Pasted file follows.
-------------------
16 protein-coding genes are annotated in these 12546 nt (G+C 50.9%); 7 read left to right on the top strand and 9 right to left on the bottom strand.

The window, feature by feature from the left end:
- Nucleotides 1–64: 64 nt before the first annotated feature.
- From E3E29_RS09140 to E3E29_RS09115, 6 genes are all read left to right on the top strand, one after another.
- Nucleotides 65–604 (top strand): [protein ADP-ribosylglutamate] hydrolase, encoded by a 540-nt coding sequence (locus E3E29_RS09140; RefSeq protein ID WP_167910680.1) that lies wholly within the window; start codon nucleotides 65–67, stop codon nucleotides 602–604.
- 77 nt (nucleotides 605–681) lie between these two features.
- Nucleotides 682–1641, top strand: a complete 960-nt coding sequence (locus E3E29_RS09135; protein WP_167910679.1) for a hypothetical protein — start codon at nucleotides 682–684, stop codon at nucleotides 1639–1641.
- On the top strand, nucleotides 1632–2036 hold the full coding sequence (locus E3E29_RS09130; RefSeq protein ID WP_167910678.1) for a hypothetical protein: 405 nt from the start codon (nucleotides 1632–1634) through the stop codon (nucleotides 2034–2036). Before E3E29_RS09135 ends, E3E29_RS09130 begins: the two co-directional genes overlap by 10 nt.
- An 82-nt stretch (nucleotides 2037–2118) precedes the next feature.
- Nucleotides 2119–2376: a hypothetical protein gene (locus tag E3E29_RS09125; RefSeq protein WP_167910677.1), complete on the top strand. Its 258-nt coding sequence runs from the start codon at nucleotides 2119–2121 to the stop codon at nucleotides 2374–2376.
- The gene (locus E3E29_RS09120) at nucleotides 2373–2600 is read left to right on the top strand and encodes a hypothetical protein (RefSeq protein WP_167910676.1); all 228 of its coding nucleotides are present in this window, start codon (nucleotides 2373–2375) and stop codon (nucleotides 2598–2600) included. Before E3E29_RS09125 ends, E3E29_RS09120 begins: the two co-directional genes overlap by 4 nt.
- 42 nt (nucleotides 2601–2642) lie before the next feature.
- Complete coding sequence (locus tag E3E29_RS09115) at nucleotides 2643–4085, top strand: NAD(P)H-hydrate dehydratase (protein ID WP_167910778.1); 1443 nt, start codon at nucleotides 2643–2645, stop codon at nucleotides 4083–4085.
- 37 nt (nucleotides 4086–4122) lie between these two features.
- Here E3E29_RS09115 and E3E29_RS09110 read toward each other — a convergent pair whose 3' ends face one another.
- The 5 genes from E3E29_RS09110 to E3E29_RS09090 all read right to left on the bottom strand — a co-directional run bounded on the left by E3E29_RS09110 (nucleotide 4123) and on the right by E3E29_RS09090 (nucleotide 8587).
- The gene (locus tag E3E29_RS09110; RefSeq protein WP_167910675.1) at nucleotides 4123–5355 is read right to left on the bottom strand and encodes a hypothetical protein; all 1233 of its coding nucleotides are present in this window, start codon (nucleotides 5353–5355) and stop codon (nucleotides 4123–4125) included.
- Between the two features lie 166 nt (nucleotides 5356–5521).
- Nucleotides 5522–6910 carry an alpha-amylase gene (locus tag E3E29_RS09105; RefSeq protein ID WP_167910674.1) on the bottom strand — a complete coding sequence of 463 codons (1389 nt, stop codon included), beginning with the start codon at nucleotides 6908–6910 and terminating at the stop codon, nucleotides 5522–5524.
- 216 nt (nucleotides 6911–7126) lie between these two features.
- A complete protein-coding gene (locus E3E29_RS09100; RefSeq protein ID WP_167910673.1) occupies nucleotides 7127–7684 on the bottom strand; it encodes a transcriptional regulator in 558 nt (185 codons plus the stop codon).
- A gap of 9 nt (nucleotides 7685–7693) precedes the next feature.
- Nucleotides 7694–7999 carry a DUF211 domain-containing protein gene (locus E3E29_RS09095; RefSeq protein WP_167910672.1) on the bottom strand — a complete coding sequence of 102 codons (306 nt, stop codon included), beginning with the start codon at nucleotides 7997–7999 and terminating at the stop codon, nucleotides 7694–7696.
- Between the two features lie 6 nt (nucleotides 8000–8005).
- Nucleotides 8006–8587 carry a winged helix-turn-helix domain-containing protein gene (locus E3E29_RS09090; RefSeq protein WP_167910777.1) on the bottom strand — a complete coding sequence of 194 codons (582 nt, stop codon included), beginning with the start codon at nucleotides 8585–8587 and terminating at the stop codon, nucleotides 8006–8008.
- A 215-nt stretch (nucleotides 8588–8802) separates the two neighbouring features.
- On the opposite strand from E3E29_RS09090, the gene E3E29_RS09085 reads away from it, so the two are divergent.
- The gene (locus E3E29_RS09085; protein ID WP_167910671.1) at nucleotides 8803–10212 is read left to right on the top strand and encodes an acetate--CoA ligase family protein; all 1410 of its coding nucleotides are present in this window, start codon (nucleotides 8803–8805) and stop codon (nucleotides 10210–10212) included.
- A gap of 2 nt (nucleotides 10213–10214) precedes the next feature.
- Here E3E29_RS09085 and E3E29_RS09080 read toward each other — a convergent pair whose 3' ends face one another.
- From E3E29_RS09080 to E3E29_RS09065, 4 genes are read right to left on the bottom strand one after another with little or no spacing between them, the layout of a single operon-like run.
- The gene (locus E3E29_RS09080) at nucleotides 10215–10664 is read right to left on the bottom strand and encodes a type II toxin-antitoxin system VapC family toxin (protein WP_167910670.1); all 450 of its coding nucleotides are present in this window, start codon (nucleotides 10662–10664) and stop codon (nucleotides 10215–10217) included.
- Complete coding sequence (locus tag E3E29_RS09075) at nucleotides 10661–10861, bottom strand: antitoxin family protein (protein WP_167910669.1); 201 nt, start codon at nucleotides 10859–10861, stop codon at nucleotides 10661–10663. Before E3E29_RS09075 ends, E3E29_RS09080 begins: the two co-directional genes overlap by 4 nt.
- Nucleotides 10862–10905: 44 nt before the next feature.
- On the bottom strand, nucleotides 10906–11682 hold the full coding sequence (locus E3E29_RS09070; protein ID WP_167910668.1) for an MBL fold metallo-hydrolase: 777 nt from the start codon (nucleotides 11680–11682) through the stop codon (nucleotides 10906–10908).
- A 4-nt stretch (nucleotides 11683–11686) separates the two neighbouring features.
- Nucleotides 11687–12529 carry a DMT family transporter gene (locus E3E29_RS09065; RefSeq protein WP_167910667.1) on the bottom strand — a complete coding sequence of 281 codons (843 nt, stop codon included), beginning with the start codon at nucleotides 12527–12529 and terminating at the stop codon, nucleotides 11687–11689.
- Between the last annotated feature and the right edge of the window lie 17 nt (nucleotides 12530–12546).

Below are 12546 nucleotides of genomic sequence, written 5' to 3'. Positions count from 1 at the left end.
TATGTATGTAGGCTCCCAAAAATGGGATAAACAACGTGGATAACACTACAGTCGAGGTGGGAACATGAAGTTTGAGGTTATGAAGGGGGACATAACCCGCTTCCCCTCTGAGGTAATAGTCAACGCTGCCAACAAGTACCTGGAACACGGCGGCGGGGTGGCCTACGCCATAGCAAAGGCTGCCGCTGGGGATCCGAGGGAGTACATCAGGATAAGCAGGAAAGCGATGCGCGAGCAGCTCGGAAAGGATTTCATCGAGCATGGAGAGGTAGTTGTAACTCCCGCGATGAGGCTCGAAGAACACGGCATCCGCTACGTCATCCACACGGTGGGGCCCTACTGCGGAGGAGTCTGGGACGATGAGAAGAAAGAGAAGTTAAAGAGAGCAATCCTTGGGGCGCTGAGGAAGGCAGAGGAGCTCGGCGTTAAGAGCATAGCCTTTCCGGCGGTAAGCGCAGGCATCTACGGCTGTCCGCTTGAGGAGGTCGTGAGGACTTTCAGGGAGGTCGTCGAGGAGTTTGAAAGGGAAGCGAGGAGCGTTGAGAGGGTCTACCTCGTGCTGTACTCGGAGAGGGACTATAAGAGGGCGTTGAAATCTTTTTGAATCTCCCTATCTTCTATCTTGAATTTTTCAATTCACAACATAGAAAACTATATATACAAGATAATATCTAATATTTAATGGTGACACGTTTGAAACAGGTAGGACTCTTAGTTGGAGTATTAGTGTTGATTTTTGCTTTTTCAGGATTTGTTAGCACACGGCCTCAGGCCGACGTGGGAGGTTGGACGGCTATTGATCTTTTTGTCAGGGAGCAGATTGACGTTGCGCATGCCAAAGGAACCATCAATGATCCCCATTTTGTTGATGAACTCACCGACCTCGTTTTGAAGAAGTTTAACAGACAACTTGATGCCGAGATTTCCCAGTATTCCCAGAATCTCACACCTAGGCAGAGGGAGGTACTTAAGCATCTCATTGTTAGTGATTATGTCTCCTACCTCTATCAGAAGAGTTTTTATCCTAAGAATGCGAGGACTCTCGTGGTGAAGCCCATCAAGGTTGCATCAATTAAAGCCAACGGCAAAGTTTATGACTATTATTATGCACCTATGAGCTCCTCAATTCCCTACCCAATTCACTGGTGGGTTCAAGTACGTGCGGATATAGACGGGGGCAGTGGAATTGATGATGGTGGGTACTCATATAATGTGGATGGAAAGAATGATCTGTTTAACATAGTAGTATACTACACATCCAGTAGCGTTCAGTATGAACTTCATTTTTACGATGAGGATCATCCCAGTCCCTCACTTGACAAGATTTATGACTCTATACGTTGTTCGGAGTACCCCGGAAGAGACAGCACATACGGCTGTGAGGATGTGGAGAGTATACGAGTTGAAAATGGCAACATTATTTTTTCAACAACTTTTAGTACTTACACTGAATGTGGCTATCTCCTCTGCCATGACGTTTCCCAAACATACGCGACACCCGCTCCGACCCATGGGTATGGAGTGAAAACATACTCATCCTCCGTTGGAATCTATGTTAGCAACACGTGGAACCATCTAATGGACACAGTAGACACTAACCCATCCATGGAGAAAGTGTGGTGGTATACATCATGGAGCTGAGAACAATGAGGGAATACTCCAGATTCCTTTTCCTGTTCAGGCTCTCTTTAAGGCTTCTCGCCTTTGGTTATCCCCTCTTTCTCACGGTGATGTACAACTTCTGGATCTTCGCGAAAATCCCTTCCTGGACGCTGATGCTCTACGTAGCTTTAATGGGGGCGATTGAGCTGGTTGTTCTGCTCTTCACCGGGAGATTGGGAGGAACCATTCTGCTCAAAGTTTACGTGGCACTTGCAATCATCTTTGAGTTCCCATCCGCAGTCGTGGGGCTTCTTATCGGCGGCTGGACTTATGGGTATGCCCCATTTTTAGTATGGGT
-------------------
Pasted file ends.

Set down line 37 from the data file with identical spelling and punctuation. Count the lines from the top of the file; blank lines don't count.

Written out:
- Nucleotides 11687–12529 carry a DMT family transporter gene (locus E3E29_RS09065; RefSeq protein WP_167910667.1) on the bottom strand — a complete coding sequence of 281 codons (843 nt, stop codon included), beginning with the start codon at nucleotides 12527–12529 and terminating at the stop codon, nucleotides 11687–11689.